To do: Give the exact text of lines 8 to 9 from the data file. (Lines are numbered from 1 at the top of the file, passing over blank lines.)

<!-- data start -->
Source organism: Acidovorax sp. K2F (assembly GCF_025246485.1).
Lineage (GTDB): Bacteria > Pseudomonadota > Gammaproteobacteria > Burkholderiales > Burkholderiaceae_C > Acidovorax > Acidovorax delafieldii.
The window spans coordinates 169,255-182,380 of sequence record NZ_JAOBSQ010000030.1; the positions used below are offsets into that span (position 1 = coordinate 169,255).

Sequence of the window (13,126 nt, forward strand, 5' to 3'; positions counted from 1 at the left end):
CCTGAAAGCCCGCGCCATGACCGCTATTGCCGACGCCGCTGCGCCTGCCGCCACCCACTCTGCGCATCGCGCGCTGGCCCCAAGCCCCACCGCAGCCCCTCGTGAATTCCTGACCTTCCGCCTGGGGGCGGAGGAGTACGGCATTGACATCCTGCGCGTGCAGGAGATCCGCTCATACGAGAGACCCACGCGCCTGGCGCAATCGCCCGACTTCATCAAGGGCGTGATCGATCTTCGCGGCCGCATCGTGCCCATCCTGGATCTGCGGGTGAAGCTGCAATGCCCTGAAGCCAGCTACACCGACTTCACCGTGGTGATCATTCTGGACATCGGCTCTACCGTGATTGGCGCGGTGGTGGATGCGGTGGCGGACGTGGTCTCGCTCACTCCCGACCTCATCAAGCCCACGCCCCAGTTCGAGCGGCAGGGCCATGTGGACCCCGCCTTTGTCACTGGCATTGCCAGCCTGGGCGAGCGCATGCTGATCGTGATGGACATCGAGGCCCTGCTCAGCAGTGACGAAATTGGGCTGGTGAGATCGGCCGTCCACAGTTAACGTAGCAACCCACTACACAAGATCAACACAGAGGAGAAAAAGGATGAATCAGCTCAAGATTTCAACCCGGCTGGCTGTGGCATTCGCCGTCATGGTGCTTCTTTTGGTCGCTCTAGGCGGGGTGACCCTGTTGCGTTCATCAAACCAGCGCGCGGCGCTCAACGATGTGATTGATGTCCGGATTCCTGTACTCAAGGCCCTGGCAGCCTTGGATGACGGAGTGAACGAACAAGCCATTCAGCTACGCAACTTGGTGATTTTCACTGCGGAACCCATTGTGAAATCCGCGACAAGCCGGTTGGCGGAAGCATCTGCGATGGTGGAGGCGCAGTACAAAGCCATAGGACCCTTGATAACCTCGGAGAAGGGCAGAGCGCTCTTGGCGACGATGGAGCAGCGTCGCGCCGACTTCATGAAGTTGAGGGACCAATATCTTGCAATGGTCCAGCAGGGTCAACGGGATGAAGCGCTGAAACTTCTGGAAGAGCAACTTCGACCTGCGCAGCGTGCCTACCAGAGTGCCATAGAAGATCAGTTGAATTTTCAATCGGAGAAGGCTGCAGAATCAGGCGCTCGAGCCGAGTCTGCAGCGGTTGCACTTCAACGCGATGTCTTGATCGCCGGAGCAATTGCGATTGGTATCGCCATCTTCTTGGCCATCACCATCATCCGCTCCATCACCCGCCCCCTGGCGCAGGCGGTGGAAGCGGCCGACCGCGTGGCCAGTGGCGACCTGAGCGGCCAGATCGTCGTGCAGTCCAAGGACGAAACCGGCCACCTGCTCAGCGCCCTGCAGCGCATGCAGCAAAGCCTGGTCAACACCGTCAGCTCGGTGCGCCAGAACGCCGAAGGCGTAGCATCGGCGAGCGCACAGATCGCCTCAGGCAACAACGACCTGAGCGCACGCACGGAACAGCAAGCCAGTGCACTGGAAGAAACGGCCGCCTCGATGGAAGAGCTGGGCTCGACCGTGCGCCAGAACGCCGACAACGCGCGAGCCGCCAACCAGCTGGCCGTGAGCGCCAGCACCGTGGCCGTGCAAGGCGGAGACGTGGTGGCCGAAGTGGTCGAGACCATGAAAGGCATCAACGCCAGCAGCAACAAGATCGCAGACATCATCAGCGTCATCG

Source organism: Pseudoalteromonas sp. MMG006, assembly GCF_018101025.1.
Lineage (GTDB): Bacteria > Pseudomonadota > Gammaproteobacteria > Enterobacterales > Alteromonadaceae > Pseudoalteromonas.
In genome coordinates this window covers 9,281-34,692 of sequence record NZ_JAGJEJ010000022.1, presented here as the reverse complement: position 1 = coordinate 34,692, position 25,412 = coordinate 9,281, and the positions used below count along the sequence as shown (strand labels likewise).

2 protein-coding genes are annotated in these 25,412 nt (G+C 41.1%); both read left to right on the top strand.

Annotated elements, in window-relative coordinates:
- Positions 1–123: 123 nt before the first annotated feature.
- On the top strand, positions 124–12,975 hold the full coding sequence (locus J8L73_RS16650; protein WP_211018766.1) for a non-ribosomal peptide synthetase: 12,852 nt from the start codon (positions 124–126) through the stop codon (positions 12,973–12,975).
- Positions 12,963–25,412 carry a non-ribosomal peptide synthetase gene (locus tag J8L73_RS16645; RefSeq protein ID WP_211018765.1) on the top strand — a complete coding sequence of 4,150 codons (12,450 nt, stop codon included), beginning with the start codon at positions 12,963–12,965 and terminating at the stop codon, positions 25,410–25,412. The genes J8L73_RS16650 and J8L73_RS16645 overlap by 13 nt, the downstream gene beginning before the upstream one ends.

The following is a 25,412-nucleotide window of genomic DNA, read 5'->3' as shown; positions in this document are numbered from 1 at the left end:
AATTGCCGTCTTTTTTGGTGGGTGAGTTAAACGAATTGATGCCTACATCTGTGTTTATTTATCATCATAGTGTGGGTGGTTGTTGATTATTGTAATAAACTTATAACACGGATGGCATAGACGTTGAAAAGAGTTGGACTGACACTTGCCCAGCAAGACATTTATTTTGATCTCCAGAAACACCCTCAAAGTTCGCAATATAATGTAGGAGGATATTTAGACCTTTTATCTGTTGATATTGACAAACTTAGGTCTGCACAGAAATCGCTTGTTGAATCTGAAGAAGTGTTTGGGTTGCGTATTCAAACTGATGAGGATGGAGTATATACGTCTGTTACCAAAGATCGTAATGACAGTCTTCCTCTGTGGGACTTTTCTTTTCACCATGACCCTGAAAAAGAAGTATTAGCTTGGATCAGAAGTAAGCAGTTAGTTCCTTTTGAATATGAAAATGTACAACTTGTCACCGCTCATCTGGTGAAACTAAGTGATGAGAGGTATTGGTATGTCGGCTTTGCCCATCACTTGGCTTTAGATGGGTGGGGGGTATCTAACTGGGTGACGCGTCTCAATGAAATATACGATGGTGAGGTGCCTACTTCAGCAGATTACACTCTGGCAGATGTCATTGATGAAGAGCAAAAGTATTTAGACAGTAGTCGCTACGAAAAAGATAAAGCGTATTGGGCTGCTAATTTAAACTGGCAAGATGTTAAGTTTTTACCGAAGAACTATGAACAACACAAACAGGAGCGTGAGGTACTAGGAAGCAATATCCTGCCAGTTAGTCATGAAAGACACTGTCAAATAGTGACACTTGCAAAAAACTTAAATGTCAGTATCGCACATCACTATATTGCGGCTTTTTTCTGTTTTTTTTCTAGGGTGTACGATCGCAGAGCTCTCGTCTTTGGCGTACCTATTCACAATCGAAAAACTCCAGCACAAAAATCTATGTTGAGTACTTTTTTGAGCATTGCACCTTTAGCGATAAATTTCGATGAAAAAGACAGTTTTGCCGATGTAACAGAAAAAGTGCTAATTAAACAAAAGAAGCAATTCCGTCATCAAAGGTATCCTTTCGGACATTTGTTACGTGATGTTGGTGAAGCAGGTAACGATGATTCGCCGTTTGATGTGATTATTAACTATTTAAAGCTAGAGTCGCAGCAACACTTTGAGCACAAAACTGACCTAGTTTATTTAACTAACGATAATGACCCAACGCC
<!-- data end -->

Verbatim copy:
In genome coordinates this window covers 9,281-34,692 of sequence record NZ_JAGJEJ010000022.1, presented here as the reverse complement: position 1 = coordinate 34,692, position 25,412 = coordinate 9,281, and the positions used below count along the sequence as shown (strand labels likewise).

2 protein-coding genes are annotated in these 25,412 nt (G+C 41.1%); both read left to right on the top strand.